But the resourceful comic moved shop to Branson, Missouri, where he owns his own 2,000-seat theatre and plays approximately 200 shows a year there.

“It was actually one of the best things that happened to the world and to me, as well,” he says, “because I needed it. I was too comfortable. I was doing Vegas, Atlantic City and was living high on the hog. It helped me to reevaluate and see what is it I really want to do.”

With the dissolution of both the USSR and his marriage, Smirnoff turned his attention away from east-west relations and toward human relations.

Taking a hiatus from comedy to get his masters in applied positive psychology from the Ivy League University of Pennsylvania, he has now incorporated humour into the classroom, teaching a course entitled “Living Happily Ever Laughter.” He’s at Yuk Yuk’s Comedy Club on Burrard this Sunday from 6 to 9 p.m. with a pre-Valentine’s Day seminar for singles called “Let Laughter Lead You to Love.”

“The secret here is not that laughter creates love,” he says, “it’s that love creates laughter.”

He believes that cachinnation is the canary in the coal mine that monitors the health of a relationship.

Don’t expect a dull dissertation. He claims you’ll laugh your Yak-off.

“Laughter is a serious matter but it’s very much an entertaining workshop,” he says. “My goal is to pass on this information because I am personally so excited by this. My mission statement is ‘to experience happiness and teach it to the world with passion through comedy and sensitivity.’ So I’m making it very fun and interesting but mainly this information has to go out there because there are too many unhappy people.”

He could easily impart the same message within the framework of his standup comedy, but Smirnoff says people would just walk out laughing.

“What I want to give them is tools that they can take home and create laughter in their own homes. It’s kind of like the Home Depot of comedy.”

Conquering Canuck (The Globe and Mail)

Conquering Canuck

The Globe and Mail, January 5, 2007

Canada has produced its share of comedy superstars: Jim Carrey, Mike Myers and the casts of SCTV and Kids in the Hall, to name a few.

But in November, Vancouver comedian Damonde Tschritter did what no other Canadian has ever been able to do: The 36-year-old became the first standup from the Great White North to win the prestigious Seattle International Comedy Competition in its 27-year history.

This was no small feat. In fact, the first time Tschritter entered the three-week-long competition, in 1999, the event’s organizer, Ron Reid, told him that no Canuck would ever win it.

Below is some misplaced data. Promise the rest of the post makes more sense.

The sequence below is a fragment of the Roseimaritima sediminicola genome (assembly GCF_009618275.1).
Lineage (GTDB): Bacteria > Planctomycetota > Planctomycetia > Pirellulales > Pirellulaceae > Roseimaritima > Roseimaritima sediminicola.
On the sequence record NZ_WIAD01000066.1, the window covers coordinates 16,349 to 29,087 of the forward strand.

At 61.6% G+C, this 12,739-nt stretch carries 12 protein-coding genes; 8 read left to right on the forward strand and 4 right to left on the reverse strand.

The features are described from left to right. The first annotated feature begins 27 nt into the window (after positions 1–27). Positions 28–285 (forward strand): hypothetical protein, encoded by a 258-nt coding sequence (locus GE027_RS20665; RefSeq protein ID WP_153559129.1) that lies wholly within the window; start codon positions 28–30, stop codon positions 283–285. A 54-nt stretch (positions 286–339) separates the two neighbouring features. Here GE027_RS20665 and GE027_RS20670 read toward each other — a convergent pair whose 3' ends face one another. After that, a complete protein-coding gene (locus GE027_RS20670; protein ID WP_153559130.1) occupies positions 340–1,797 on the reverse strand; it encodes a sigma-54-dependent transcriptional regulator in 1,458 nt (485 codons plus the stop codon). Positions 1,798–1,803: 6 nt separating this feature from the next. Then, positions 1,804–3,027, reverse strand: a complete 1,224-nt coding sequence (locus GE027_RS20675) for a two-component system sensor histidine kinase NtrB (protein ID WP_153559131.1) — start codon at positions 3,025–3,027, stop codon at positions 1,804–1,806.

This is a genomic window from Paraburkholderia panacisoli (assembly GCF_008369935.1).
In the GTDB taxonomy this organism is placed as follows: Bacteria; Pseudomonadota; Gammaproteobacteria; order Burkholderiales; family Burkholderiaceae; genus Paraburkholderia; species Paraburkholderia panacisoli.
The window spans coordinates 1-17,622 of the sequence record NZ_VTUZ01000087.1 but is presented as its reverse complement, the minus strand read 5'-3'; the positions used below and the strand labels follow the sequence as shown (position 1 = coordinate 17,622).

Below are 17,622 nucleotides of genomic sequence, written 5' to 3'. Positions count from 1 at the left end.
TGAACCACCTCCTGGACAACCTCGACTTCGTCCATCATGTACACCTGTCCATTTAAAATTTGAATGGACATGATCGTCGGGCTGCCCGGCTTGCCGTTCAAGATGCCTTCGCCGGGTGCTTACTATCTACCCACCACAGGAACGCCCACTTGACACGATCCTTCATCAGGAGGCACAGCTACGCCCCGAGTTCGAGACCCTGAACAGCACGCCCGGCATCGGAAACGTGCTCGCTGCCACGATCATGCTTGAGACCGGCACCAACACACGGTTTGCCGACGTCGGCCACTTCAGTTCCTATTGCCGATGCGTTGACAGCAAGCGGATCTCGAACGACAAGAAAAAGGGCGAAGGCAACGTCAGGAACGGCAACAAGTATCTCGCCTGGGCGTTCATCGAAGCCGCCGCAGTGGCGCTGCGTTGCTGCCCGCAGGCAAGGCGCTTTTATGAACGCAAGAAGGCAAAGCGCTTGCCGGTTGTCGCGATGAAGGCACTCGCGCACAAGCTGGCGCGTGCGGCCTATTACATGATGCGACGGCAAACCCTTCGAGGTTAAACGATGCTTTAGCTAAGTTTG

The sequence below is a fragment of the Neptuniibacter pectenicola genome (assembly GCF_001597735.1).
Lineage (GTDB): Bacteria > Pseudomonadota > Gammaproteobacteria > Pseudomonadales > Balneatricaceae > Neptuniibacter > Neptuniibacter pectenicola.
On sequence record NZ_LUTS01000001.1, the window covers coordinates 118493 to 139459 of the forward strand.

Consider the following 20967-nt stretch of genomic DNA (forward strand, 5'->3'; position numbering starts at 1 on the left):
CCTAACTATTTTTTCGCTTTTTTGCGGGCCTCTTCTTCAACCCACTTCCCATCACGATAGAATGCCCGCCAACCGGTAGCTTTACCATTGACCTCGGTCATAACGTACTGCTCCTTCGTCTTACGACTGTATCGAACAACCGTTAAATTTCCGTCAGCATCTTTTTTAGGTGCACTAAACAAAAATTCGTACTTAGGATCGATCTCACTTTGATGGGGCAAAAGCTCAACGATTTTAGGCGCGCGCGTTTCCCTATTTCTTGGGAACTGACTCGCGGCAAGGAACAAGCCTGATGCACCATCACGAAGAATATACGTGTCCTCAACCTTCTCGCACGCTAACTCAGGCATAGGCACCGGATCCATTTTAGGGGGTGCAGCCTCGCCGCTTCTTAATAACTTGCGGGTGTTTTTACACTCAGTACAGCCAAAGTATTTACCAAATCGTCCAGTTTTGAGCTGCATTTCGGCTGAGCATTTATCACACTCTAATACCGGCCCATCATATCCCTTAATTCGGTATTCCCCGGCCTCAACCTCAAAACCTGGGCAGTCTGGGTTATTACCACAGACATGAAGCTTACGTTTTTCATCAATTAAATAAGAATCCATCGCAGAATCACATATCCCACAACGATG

“He said it with a bit of sarcasm,” Tschritter remembers, “but I don’t know if he was joking or he was serious. It was a little of both.”

Tschritter’s style is that of a storyteller rather than a quick-hitter with one-liners. He eschews what he considers to be gimmicks, such as acting out routines or doing tried-and-true impressions, preferring to weave stories together from his life – about taking a Greyhound bus, wanting to be a firefighter and getting coerced into playing softball while stoned.

With only five minutes given to each performer in the first round, Tschritter ended up beating 31 comedians from throughout North America.

Although some Canadian comics shy away from any mention of their native country while working in the United States, Tschritter embraced his nationality during the competition.

“I decided I wanted to win it admitting I was from Canada,” he said. “I’d play the fish-out-of-water angle. I’m sure there are nights where the judges don’t pull for the Canadian, but what can you do?”

The 10-year standup veteran has done some big shows in his career, including the New Faces showcase at Just For Laughs in Montreal and his own Comedy Now! TV special. But Tschritter, an avid sports fan, says he loves the thrill of victory a competition provides.

Tschritter took home $5,000 (U.S.) “and a pretty good bundle of prestige,” he says, although he admits with a laugh, “It’s not like the phone’s been ringing off the hook.”

Perhaps the most beneficial byproduct of his first-place finish is being able to renew his U.S. work visa.

“You’ve always got to prove that you can do the job better than Americans and if you’re the champ, they can’t really deny that.”

Tschritter has done his share of touring stateside; already, he notices a difference in how he’s perceived.

“Down there, standup comics turn into TV stars, so [spectators] think this could be the next guy [to make it]. They give you that sort of respect. You’re living the American dream, whereas in Canada they just kind of look at you like you’re a garage band.”

If it’s true that you’re nobody until you’ve made it in the States, then Tschritter has taken one small step in that direction. But it’s a giant leap for Canadian standups.